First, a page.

European Explorers of Texas Research Alvar Nunez Cabeza

European Explorers of Texas Research Alvar Nunez Cabeza

European Explorers of Texas Research Alvar Nunez Cabeza de Vaca Alvar Nunez Cabeza de Vaca Estevanico (Steven) Estevanico (pronounced es-tay-vahn-EE-co), also called Estevan, Esteban, (1500?1539) was a Muslim slave from northern Africa (Azamor, Morocco) who was one of the early explorers of the Southwestern United States. Estevanico was the slave of Andrs Dorantes de Carranza, who took him on the

Narvez expedition to Tampa Bay, Florida, in 1528. A series of hurricanes and fights with Native Americans killed many of the crew, and the pilot of the ship sailed to Mexico abandoning the men. The 250 to 300 stranded men hastily made 5 makeshift rafts on which they sailed west, hoping to reach a Spanish settlement in Mexico. Three rafts sank, but the two surviving rafts (carrying 80 men) landed at Galveston Island (off what is now Texas). Narvaez did not survive. Estevanico (Steven) After a very cold winter with very little food, only 15 men survived. In spring, the men traveled west by land, walking along the Rio Grande. By 1533, there were only four survivors, including Estevanico, Carranza, Cabeza de Vaca, and Alonso Castillo Maldonado. The men

were enslaved by some Indian tribes along the way, and were helped by other tribes. They were the first non-natives to travel in this area of the southwestern North America. The four men finally reached the Spanish settlement of Culiacan in early 1536 (8 years after being stranded in Florida). Later that year they reached Mexico City, where they were welcomed by the Viceroy Antonio de Mendoza. Carranza then sold Estevanico to the Viceroy. The Viceroy sent Estevanico on an expedition in 1539 with the Franciscan Fray Marcos de Niza. Francisco de Coronado outfitted Estevanico for this trip to find the fabled seven cities of Cibola. On this trip, Estevanico was killed by Zuni Indians as he entered their pueblo (supposedly at the fabled city of Cbola). Alonso Alvarez de Pineda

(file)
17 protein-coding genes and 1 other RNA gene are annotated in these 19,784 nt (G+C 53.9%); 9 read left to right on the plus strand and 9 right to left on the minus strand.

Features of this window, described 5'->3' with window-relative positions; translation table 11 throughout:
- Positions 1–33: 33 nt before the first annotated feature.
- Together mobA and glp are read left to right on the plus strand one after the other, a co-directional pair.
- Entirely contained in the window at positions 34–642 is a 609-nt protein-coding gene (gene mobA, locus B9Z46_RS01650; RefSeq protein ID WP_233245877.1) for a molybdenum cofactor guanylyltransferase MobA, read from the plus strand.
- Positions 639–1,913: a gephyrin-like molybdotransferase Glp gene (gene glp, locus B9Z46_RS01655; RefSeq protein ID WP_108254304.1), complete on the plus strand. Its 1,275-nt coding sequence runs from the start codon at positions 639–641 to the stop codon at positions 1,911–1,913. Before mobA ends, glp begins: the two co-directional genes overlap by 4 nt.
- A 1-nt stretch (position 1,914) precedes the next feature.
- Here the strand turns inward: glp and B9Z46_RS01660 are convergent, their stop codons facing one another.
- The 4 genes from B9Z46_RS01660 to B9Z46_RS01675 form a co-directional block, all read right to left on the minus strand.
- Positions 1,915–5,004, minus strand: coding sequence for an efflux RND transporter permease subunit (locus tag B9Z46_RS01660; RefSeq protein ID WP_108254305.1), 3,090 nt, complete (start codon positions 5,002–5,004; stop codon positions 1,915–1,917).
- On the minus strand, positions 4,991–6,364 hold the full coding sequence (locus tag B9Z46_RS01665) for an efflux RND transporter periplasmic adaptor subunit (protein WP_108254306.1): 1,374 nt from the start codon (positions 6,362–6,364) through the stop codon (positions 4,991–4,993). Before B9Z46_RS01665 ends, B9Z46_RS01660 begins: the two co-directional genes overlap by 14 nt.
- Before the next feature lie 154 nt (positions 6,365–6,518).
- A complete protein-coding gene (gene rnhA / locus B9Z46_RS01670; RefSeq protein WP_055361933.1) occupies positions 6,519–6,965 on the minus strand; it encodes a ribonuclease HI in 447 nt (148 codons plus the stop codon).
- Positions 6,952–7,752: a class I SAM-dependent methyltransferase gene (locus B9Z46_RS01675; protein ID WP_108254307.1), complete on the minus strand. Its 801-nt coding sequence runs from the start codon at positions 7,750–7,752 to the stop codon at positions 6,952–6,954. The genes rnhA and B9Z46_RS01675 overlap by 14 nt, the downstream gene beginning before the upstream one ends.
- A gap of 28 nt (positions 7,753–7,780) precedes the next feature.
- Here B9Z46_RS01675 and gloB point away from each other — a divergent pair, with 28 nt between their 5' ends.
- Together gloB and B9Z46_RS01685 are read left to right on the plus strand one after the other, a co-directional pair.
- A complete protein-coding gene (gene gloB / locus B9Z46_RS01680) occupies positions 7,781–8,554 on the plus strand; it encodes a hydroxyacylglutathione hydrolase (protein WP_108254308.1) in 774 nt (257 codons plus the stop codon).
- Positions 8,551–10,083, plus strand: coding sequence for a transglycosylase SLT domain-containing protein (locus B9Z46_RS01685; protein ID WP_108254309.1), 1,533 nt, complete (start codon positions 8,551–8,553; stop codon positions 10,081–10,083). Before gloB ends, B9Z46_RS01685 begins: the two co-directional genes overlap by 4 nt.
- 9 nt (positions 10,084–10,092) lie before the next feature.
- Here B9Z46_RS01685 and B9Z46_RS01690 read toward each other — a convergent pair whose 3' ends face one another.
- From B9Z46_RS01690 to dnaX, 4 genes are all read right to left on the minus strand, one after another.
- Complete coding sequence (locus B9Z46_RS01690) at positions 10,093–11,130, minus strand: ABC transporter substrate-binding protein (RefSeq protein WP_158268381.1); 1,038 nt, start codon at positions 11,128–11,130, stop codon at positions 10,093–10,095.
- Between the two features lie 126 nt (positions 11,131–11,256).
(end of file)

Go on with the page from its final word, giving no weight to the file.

Alonso Alvarez de Pineda was a Spanish explorer and map-maker. Pineda sailed for the Spanish Governor of Jamaica, Francisco de Garay, who sent him to explore and chart the Gulf Coast from Florida to Mexico in 1519. Captain De Pineda and his crew were probably the first Europeans in Texas, claiming it for Spain. One of the regions he explored and mapped was the area around Corpus Christi Bay; De Pineda entered Corpus Christi Bay on the feast day of Corpus Christi, hence the name. The Ro de las Palmas has often been associated with lvarez de Pineda and the erroneous conclusion drawn that this was the Rio Grande. Actually, the Ro de las Palmas was discovered by Garay in 1523, when he sailed for the Pnuco to renew lvarez's settlement and was carried off course by contrary wind and current. Numerous maps and documents spanning the colonial period show that the river